Set in what is best described as an industrial area, far from the glamorous houses of Newport and beachfront bistros, is a theater that for 35 years has claimed its place among the most beloved attractions on Aquidneck Island.

Overcoming recessions and adversities like a burst pipe in mid-winter this year, the Newport Playhouse has persevered, playing to some 40,000 patrons a year, many arriving on bus tours from throughout the Northeast.

It’s a clientele that Jonathan Perry and his family began developing in 1983, just after they bought the theater, and more so a few years later when they also took over the adjoining restaurant.

Jonathan Perry in the theater of the Newport Playhouse

“It’s really a family affair,” says actor Michael Gregory, a veteran of the Newport Playhouse stage, who will be making his 40th appearance in a Playhouse production later this year. A family affair for staff and actors, and for patrons as well.

“They make you feel like family,” says John and Emily Avitabile, who have been coming to the theater for the last 25 years, making the three hour drive from Fairfield, CT. And who will celebrate their 50th wedding anniversary at the Playhouse in August.

The 170 seat theater and its adjoining 200 seat restaurant/cabaret have become an important part of Newport’s tourism industry, hosting thousands of patrons annually, while employing 40 individuals in a variety of capacities, according to Perry.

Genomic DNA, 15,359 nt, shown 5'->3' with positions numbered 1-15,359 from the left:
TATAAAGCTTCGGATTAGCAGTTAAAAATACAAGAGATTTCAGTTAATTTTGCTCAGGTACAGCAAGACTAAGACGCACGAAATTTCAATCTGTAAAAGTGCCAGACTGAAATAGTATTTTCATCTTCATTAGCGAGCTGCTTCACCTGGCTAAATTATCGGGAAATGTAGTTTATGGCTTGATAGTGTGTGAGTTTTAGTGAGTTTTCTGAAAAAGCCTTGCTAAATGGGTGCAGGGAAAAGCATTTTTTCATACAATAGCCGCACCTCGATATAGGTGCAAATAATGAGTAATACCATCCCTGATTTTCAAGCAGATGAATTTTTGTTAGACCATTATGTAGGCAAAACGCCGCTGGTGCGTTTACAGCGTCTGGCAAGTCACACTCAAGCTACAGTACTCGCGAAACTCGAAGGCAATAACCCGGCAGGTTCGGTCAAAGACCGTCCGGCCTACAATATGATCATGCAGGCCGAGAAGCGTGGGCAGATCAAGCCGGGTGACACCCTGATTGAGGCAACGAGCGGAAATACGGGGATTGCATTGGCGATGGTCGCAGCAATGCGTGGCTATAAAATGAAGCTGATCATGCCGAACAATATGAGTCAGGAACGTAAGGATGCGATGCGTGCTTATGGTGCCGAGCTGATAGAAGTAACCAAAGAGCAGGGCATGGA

“We make them laugh and we provide excellent quality food,” he says. “Give the customer a lot and they’ll come back.” That formula has worked for Perry and his family ever since buying the theater.

The Playhouse operates year-round, and it offers a mix of stage shows, comedy and music.

Each show at the Newport Playhouse ends with cabaret

Beginning July 6, the Playhouse stage will present the comedy “No Tell Motel.” Patrons will begin with the theater’s famous buffet, move to the theater, and then back to the 200-seat dining room that transforms into a cabaret.

And the cost? For most theater nights, exclusive of specials, is less than $50. It’s a price and formula that has brought bus tours from all over the northeast. Only 10 percent of patrons, Perry says, come from Aquidneck Island.

This may not have been what a young Jonathan, 18 when the family bought the business, envisioned. He saw a future of perhaps Broadway or Hollywood. But it didn’t take long for them to realize that what they had at the Playhouse was something unique and special.

“The Playhouse –  from a tourism perspective is important to our destination marketing program because it appeals to the group tour market,” says Evan Smith, president and CEO of Discover Newport. “They offer groups affordable entertainment and meal service at a price point that frankly many other venues cannot. Jonathan Perry has worked hard over the years to promote their shows and venue to groups all over New England and beyond. We really appreciate the energy and passion they have for their business.”